Meet and assist on arrival at Airport by T & T Travels Representative
Proceed to Negombo.
Overnight Stay at ……… Hotel
Breakfast at …………. Hotel
Thereafter transfer to Yapahuwa Kingdom .
Served as the capital of Sri Lanka in the latter part of the 13th century (1273–1284). Built on a huge, 90 meter high rock boulder in the style of the Sigiriya rock fortress, Yapahuwa was a palace and military stronghold against foreign invaders.
The palace and fortress were built by King Buvanekabahu I (1272–1284) in the year 1273. Many traces of ancient battle defenses can still be seen, while an ornamental stairway, is its biggest showpiece. On top of the rock are the remains of a stupa, a Bodhi tree enclosure, and a rock shelter/cave used by Buddhist monks, indicating that earlier this site was used as a Buddhist monastery, like many boulders and hills in the area. There are several caves at the base of the rock. In one of them there is a shrine with Buddha images. One cave has a Brahmi script inscription. At the southern base of the rock there is a fortification with two moats and ramparts. In this enclosure there are the remains of a number of buildings including a Buddhist shrine. There is also a Buddhist temple called Yapahuwa Rajamaha Vihara built during the Kandyan period.
The Tooth Relic was brought from Dambadeniya and kept in the Tooth Temple built for the purpose at the top of the third staircase. The relics were carried away from the temple here to South India by the Pandyas, and then recovered in 1288 by Parakkramabahu III (1287–1293), who temporarily placed them in safety at Polonnaruwa.
Thereafter transfer to Anuradapura
Do a city tour of Anuradhapura. Commanding a rich Sri Lankan heritage, Anuradhapura – one of the greatest and oldest civilizations in the world spanning over 1300 years in its peak – avows of being the greatest city of ancient Sri Lanka following its reign as the first capital. The sapphire of its crown is certainly the Sri Maha Bodhi – the sacred Bo sapling extracted from the tree under which Lord Buddha attained enlightenment – standing more than 2200 years in its pride. Stroll through the sacred trails of the venerated city to adore the legacy that interweaves Ruwanweliseya – the gigantic dagoba resting alongside the Basawakkulama Tank – shading the Samadhi Buddha Statue & Isurumuniya Rock Temple that empower the culture, heritage and supremacy of arguably the strongest kingdom in Sri Lankan history.
Overnight Stay at ……… Hotel
Breakfast at …………. Hotel
Thereafter transfer to Mihintale
Eight miles east of Anuradhapura, close to the Anuradhapura – Trincomalee Road is situated the “Missaka Pabbata” which is 1,000 feet (300 m) in height and is one of the peaks of a mountainous range.
According to Dipavamsa and Mahavamsa, Thera Mahinda came to Sri Lanka from India on the full moon day of the month of Poson (June) and met King Devanampiyatissa and the people, and preached the doctrine. The traditional spot where this meeting took place is revered by the Buddhists of Sri Lanka. Therefore, in the month of Poson, Buddhists make their pilgrimage to Anuradhapura and Mihintale.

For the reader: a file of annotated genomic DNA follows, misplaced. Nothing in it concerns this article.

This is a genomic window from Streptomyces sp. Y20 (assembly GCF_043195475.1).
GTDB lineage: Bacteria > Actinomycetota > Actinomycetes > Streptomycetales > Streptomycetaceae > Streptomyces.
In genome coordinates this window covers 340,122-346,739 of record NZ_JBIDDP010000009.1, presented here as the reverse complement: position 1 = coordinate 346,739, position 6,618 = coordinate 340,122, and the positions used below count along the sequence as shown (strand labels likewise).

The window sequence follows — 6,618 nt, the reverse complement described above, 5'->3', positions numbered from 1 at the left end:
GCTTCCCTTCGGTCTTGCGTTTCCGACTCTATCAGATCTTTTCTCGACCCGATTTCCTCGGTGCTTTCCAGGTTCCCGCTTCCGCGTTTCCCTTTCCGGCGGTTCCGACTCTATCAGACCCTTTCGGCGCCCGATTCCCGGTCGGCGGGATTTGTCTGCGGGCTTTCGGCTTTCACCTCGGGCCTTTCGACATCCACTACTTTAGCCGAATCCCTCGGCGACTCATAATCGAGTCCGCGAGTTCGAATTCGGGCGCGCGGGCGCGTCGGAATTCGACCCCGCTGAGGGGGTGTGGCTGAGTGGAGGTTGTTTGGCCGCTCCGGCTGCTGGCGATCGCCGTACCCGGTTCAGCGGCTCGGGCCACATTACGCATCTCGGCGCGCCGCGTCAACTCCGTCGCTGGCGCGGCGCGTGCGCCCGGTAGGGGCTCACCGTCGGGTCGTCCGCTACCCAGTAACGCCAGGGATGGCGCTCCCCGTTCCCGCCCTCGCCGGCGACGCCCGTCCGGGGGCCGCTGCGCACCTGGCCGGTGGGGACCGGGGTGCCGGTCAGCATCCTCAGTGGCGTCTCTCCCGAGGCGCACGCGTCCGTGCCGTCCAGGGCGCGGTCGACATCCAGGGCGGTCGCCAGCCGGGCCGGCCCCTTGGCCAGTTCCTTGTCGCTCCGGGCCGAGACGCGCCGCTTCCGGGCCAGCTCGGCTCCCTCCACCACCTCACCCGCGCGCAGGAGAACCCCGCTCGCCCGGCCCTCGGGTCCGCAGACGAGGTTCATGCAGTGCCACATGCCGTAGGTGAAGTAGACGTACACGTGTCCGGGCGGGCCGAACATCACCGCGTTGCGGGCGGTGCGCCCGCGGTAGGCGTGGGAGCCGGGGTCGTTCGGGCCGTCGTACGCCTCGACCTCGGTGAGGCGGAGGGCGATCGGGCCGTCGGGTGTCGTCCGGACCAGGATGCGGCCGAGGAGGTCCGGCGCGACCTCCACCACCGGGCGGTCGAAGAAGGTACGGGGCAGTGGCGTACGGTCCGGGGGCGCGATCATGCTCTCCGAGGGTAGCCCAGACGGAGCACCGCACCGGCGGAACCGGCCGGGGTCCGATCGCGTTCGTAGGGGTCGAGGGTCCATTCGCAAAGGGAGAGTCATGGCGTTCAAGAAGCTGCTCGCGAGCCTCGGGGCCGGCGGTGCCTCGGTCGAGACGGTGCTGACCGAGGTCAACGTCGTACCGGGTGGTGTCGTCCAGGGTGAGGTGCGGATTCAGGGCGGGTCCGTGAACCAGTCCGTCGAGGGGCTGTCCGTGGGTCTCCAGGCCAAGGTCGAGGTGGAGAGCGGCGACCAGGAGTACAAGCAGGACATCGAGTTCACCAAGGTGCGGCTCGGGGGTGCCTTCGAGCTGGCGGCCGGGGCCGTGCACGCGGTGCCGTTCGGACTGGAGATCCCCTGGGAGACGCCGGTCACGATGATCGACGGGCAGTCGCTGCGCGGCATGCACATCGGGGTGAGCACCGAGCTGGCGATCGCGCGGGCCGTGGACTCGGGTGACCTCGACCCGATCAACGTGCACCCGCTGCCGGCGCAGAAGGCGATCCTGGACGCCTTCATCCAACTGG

“Mahinda” was the son of Emperor Ashoka of India. King Ashoka embraced Buddhism after he was inspired by a very small monk named “Nigrodha.” The King who was in great misery after seeing the loss of life caused by his waging wars to expand his empire, was struck by the peaceful countenance of such a young monk. Meeting this young monk made a turning point in his life and he thereafter, renounced wars. He was determined to spread the message of peace, to neutralize the effects from the damages caused by him through his warfare. As a result, both his son and daughter were ordained as Buddha disciples, and became enlightened as Arahats. In his quest to spread the message of peace instead of war, he sent his son Mahinda, to the island of Lanka, which was also known as “Sinhalé”. This island was being ruled by his pen friend King Devanampiyatissa. Thus, “Mahinda” was the exclusive Indian name which in Sinhalé, became commonly known as “Mihindu” in the local vernacular “Sinhala”.
In Sinhala Mihin-Thalé literally means the “plateau of Mihindu”. This plateau is the flat terrain on top of a hill from where Arahat Mihindu was supposed to have called King Devanampiyatissa, by the King’s first name to stop him shooting a deer in flight. Hence, “Mihin Thalé” is a specifically Sinhala term. This is how the place has been called and still is, in the local vernacular “Sinhala”. A study of the local vernacular will give ample proof for this.
This is said have been called Cetiyagiri or Sagiri, even though it was more popularly known as Mihintale – the cradle of Buddhism in Sri Lanka.
From ancient times a large number of large steps were constructed to climb Mihintale. It is stated that King Devanampiyatissa constructed a vihara and 68 caves for the bhikkhus to reside in. At Mihintale there gradually grew a number of Buddhist viharas with all the dependent buildings characteristic of monasteries of that period.
Thereafter transfer to Polonnaruwa